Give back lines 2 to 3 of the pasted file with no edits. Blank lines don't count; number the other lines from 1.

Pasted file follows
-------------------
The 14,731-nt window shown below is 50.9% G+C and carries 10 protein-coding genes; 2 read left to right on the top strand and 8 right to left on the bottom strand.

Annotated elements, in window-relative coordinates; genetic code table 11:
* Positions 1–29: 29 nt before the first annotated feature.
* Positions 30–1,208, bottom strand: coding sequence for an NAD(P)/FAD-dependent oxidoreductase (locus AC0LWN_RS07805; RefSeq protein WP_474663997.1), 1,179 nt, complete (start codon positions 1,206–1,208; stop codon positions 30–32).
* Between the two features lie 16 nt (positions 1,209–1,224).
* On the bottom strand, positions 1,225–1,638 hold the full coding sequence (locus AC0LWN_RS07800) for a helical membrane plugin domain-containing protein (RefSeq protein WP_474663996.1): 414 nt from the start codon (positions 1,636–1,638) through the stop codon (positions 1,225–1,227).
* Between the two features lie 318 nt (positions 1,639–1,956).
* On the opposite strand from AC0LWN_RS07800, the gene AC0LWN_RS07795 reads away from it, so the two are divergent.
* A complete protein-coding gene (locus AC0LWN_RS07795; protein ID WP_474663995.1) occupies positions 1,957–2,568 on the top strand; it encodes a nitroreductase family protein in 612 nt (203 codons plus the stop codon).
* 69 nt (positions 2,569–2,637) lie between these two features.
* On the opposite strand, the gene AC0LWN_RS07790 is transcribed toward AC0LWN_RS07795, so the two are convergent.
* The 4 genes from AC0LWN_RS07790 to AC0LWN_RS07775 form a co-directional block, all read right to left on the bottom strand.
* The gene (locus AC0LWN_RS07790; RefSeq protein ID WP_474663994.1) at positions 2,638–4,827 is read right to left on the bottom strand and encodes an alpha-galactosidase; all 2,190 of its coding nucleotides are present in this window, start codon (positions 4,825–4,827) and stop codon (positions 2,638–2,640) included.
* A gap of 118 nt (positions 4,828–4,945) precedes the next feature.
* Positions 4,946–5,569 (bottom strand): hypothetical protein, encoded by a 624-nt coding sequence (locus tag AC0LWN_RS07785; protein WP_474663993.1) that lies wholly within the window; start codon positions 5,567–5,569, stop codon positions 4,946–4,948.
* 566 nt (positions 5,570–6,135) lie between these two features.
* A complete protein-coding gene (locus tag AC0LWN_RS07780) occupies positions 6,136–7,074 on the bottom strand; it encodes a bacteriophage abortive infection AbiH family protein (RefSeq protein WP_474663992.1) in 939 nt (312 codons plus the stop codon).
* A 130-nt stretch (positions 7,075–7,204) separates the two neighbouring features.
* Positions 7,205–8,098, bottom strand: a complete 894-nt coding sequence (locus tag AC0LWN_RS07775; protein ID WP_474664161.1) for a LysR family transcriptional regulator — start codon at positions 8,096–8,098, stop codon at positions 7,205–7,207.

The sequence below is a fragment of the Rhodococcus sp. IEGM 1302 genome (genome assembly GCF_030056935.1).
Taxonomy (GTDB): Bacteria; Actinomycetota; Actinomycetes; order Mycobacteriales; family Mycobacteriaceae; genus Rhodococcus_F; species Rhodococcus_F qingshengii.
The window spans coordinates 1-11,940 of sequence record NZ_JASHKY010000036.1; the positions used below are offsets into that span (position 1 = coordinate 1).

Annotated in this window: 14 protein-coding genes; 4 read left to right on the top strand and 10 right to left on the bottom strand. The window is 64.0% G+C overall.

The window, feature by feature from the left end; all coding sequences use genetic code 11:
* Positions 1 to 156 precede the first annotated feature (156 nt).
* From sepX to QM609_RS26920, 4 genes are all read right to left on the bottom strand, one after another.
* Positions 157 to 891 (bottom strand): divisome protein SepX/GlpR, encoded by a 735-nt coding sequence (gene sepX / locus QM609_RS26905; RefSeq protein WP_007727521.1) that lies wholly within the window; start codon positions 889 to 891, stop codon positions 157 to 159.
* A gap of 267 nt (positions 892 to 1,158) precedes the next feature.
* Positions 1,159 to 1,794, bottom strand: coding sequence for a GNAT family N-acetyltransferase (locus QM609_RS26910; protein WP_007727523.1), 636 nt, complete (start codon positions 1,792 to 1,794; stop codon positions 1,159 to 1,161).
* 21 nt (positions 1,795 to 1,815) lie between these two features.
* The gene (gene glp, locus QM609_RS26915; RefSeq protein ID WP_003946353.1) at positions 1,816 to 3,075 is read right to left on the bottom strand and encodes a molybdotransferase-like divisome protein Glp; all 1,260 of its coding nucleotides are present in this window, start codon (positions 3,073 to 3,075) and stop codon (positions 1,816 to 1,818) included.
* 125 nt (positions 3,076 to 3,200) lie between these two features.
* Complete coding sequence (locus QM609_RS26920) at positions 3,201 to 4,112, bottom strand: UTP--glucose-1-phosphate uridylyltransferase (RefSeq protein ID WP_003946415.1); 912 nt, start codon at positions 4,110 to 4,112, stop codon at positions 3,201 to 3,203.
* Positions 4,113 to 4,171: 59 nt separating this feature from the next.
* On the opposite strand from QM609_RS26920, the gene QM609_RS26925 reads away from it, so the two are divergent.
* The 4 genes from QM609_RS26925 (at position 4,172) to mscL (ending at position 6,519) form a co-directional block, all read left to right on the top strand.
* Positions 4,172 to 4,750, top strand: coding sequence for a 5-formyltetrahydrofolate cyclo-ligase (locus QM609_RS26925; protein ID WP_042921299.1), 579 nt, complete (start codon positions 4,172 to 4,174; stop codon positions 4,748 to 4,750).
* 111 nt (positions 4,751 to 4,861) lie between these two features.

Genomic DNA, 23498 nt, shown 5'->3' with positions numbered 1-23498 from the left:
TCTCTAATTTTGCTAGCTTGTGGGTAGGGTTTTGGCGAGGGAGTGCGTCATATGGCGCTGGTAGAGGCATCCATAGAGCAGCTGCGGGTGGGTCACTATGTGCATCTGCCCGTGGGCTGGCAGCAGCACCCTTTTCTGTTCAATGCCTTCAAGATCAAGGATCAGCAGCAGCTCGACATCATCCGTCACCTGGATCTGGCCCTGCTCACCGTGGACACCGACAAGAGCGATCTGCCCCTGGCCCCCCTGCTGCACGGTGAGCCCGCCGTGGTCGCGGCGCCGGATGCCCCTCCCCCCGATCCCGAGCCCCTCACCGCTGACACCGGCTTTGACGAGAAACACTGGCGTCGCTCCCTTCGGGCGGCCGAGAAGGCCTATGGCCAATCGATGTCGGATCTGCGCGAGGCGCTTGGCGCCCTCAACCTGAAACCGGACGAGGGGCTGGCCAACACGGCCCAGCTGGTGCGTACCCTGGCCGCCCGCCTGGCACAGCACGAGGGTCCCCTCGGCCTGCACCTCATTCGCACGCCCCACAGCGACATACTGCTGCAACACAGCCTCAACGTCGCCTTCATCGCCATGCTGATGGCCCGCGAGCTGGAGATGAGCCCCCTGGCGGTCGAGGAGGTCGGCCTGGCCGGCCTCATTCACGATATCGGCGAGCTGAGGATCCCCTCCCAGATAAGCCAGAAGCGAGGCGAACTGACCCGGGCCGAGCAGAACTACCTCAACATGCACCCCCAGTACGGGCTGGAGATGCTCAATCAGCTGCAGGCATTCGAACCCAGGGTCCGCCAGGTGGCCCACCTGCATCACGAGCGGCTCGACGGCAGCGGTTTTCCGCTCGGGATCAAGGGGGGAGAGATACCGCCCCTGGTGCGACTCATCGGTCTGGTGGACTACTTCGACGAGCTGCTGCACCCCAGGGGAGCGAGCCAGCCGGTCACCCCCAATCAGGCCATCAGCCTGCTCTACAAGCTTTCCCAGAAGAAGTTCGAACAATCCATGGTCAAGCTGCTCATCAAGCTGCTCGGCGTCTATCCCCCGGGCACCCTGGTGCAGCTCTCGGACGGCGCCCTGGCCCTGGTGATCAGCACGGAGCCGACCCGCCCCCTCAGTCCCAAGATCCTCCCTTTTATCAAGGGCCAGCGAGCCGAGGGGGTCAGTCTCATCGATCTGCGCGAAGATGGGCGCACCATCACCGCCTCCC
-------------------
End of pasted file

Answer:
Annotated elements, in window-relative coordinates; genetic code table 11:
* Positions 1–29: 29 nt before the first annotated feature.